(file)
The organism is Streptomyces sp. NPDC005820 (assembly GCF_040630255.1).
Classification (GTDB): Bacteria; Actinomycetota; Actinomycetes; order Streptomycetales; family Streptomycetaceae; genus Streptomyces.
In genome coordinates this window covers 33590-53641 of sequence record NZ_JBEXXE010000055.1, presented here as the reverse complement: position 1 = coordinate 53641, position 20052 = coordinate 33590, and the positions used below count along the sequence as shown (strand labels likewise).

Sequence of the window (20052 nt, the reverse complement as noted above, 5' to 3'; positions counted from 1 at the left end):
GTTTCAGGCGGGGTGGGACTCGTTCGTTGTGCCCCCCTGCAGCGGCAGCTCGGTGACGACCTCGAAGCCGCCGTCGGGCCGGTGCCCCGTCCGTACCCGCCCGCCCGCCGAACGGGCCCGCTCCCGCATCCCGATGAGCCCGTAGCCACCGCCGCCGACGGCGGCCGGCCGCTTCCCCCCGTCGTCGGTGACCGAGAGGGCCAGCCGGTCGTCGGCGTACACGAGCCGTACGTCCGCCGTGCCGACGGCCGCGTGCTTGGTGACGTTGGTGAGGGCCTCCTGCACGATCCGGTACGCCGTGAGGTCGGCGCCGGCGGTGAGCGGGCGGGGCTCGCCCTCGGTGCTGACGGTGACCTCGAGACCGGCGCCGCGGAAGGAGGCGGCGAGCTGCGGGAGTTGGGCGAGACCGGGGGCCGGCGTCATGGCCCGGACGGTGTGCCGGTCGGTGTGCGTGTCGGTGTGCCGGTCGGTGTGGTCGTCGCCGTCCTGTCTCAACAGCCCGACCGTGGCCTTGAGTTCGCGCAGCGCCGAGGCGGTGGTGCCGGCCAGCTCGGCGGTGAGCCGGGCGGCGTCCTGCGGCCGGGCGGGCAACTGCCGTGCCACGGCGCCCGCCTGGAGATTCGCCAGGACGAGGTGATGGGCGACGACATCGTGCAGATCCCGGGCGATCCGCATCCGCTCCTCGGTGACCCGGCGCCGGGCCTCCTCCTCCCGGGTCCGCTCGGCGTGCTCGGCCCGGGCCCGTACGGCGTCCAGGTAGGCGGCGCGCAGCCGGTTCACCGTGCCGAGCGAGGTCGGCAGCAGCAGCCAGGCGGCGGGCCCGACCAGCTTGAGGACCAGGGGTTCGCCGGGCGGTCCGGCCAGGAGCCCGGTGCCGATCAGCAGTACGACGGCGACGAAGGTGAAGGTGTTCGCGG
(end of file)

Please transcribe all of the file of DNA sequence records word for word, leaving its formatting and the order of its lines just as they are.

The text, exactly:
The organism is Streptomyces sp. NPDC005820 (assembly GCF_040630255.1).
Classification (GTDB): Bacteria; Actinomycetota; Actinomycetes; order Streptomycetales; family Streptomycetaceae; genus Streptomyces.
In genome coordinates this window covers 33590-53641 of sequence record NZ_JBEXXE010000055.1, presented here as the reverse complement: position 1 = coordinate 53641, position 20052 = coordinate 33590, and the positions used below count along the sequence as shown (strand labels likewise).

Sequence of the window (20052 nt, the reverse complement as noted above, 5' to 3'; positions counted from 1 at the left end):
GTTTCAGGCGGGGTGGGACTCGTTCGTTGTGCCCCCCTGCAGCGGCAGCTCGGTGACGACCTCGAAGCCGCCGTCGGGCCGGTGCCCCGTCCGTACCCGCCCGCCCGCCGAACGGGCCCGCTCCCGCATCCCGATGAGCCCGTAGCCACCGCCGCCGACGGCGGCCGGCCGCTTCCCCCCGTCGTCGGTGACCGAGAGGGCCAGCCGGTCGTCGGCGTACACGAGCCGTACGTCCGCCGTGCCGACGGCCGCGTGCTTGGTGACGTTGGTGAGGGCCTCCTGCACGATCCGGTACGCCGTGAGGTCGGCGCCGGCGGTGAGCGGGCGGGGCTCGCCCTCGGTGCTGACGGTGACCTCGAGACCGGCGCCGCGGAAGGAGGCGGCGAGCTGCGGGAGTTGGGCGAGACCGGGGGCCGGCGTCATGGCCCGGACGGTGTGCCGGTCGGTGTGCGTGTCGGTGTGCCGGTCGGTGTGGTCGTCGCCGTCCTGTCTCAACAGCCCGACCGTGGCCTTGAGTTCGCGCAGCGCCGAGGCGGTGGTGCCGGCCAGCTCGGCGGTGAGCCGGGCGGCGTCCTGCGGCCGGGCGGGCAACTGCCGTGCCACGGCGCCCGCCTGGAGATTCGCCAGGACGAGGTGATGGGCGACGACATCGTGCAGATCCCGGGCGATCCGCATCCGCTCCTCGGTGACCCGGCGCCGGGCCTCCTCCTCCCGGGTCCGCTCGGCGTGCTCGGCCCGGGCCCGTACGGCGTCCAGGTAGGCGGCGCGCAGCCGGTTCACCGTGCCGAGCGAGGTCGGCAGCAGCAGCCAGGCGGCGGGCCCGACCAGCTTGAGGACCAGGGGTTCGCCGGGCGGTCCGGCCAGGAGCCCGGTGCCGATCAGCAGTACGACGGCGACGAAGGTGAAGGTGTTCGCGG